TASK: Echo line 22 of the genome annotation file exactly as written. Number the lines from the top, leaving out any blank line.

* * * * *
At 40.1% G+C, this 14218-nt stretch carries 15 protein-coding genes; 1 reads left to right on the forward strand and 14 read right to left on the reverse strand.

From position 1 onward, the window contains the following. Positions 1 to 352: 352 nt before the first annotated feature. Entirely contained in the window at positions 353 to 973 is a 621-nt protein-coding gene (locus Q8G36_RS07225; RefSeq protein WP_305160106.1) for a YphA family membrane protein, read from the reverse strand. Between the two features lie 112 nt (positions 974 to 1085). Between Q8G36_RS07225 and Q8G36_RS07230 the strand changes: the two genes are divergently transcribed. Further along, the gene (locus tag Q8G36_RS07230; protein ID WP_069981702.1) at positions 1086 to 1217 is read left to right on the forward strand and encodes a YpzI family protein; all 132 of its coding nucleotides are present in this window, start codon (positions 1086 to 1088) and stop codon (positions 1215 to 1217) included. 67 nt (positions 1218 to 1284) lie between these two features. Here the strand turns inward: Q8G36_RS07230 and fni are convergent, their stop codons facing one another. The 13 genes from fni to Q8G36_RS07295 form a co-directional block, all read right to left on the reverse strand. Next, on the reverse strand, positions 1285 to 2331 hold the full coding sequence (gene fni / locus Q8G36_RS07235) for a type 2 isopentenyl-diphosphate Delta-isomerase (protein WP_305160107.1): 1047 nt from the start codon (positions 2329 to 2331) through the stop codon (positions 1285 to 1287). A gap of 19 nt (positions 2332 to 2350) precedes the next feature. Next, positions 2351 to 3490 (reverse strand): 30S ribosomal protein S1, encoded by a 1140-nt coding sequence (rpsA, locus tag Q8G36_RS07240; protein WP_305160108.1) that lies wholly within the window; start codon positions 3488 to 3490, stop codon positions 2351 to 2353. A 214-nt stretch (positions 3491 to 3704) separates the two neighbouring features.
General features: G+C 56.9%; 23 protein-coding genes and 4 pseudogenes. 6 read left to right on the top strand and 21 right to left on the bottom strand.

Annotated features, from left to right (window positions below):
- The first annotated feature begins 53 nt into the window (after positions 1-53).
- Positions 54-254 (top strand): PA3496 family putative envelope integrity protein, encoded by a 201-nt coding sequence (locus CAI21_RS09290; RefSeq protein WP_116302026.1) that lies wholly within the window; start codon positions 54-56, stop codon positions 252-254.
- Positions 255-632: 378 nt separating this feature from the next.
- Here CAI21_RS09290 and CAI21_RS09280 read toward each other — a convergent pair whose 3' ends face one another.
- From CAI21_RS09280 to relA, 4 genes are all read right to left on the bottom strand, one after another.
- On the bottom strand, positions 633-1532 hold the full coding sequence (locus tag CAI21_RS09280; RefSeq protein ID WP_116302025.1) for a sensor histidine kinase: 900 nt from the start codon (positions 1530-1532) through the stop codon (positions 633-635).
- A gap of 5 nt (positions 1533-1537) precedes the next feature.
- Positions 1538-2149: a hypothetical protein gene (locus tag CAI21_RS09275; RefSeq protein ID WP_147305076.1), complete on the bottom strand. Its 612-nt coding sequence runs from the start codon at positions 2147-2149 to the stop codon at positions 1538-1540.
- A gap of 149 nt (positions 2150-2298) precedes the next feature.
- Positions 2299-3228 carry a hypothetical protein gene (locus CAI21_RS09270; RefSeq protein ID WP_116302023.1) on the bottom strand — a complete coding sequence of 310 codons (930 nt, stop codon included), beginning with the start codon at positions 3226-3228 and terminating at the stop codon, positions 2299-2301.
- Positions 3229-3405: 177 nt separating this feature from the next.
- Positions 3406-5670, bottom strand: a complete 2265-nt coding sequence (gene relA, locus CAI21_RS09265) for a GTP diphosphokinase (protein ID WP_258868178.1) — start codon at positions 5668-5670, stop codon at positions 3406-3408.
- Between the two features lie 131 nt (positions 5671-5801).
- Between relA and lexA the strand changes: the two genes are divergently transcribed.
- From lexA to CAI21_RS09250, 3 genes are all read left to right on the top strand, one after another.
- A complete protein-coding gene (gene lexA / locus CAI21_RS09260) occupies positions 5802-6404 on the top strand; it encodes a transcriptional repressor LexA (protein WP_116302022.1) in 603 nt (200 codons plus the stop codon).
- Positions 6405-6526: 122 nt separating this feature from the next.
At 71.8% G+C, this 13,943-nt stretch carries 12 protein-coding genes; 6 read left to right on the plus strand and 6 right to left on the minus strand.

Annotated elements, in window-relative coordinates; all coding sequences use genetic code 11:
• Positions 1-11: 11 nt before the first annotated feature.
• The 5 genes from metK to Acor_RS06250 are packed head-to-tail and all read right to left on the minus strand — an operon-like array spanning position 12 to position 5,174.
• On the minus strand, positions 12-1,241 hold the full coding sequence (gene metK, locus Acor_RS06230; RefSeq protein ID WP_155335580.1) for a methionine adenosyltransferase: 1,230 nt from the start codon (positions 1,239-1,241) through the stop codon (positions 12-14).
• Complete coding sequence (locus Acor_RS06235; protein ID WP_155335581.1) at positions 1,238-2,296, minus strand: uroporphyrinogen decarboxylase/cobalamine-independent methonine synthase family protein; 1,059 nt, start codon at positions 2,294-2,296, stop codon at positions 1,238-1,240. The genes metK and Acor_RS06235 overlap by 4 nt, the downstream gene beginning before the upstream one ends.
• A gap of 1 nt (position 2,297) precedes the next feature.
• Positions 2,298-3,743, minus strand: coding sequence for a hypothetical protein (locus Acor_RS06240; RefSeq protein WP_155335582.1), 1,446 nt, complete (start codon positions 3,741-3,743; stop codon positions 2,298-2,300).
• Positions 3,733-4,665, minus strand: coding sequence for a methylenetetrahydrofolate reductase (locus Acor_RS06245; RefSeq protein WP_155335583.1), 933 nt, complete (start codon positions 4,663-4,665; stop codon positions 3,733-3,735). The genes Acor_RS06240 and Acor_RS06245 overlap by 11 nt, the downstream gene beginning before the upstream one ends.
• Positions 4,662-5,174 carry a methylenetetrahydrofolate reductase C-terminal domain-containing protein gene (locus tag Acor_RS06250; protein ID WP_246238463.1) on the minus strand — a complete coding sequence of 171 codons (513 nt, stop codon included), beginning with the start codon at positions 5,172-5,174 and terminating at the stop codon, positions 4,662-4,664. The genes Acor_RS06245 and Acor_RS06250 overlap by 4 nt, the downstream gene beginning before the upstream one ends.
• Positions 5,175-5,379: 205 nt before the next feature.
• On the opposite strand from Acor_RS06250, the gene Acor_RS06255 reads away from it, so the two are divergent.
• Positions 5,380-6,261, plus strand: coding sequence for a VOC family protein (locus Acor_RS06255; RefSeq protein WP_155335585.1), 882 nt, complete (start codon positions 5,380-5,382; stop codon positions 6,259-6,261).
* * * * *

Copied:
At 71.8% G+C, this 13,943-nt stretch carries 12 protein-coding genes; 6 read left to right on the plus strand and 6 right to left on the minus strand.